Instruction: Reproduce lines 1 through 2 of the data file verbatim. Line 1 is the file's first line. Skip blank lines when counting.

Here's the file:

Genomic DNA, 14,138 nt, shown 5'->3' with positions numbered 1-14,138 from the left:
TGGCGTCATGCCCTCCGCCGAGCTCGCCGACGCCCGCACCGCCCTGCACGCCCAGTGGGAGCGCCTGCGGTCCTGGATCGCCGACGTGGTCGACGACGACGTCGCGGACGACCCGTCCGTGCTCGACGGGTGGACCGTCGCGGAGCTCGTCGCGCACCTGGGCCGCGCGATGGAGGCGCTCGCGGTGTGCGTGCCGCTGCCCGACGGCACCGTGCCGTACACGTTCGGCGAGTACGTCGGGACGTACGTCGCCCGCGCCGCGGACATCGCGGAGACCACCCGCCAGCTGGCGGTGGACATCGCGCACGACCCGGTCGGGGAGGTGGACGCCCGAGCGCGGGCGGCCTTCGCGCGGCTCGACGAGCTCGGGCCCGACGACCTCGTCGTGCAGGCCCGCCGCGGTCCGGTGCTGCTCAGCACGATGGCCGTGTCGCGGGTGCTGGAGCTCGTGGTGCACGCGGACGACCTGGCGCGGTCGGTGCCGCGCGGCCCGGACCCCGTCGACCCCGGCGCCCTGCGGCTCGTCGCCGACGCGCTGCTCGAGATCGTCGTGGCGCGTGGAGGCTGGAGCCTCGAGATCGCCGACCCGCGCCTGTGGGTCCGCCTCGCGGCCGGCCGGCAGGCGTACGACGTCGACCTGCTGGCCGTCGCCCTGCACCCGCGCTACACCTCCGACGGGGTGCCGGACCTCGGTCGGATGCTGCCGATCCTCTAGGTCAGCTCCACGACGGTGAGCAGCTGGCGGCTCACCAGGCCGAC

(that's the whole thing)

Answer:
Genomic DNA, 14,138 nt, shown 5'->3' with positions numbered 1-14,138 from the left:
TGGCGTCATGCCCTCCGCCGAGCTCGCCGACGCCCGCACCGCCCTGCACGCCCAGTGGGAGCGCCTGCGGTCCTGGATCGCCGACGTGGTCGACGACGACGTCGCGGACGACCCGTCCGTGCTCGACGGGTGGACCGTCGCGGAGCTCGTCGCGCACCTGGGCCGCGCGATGGAGGCGCTCGCGGTGTGCGTGCCGCTGCCCGACGGCACCGTGCCGTACACGTTCGGCGAGTACGTCGGGACGTACGTCGCCCGCGCCGCGGACATCGCGGAGACCACCCGCCAGCTGGCGGTGGACATCGCGCACGACCCGGTCGGGGAGGTGGACGCCCGAGCGCGGGCGGCCTTCGCGCGGCTCGACGAGCTCGGGCCCGACGACCTCGTCGTGCAGGCCCGCCGCGGTCCGGTGCTGCTCAGCACGATGGCCGTGTCGCGGGTGCTGGAGCTCGTGGTGCACGCGGACGACCTGGCGCGGTCGGTGCCGCGCGGCCCGGACCCCGTCGACCCCGGCGCCCTGCGGCTCGTCGCCGACGCGCTGCTCGAGATCGTCGTGGCGCGTGGAGGCTGGAGCCTCGAGATCGCCGACCCGCGCCTGTGGGTCCGCCTCGCGGCCGGCCGGCAGGCGTACGACGTCGACCTGCTGGCCGTCGCCCTGCACCCGCGCTACACCTCCGACGGGGTGCCGGACCTCGGTCGGATGCTGCCGATCCTCTAGGTCAGCTCCACGACGGTGAGCAGCTGGCGGCTCACCAGGCCGAC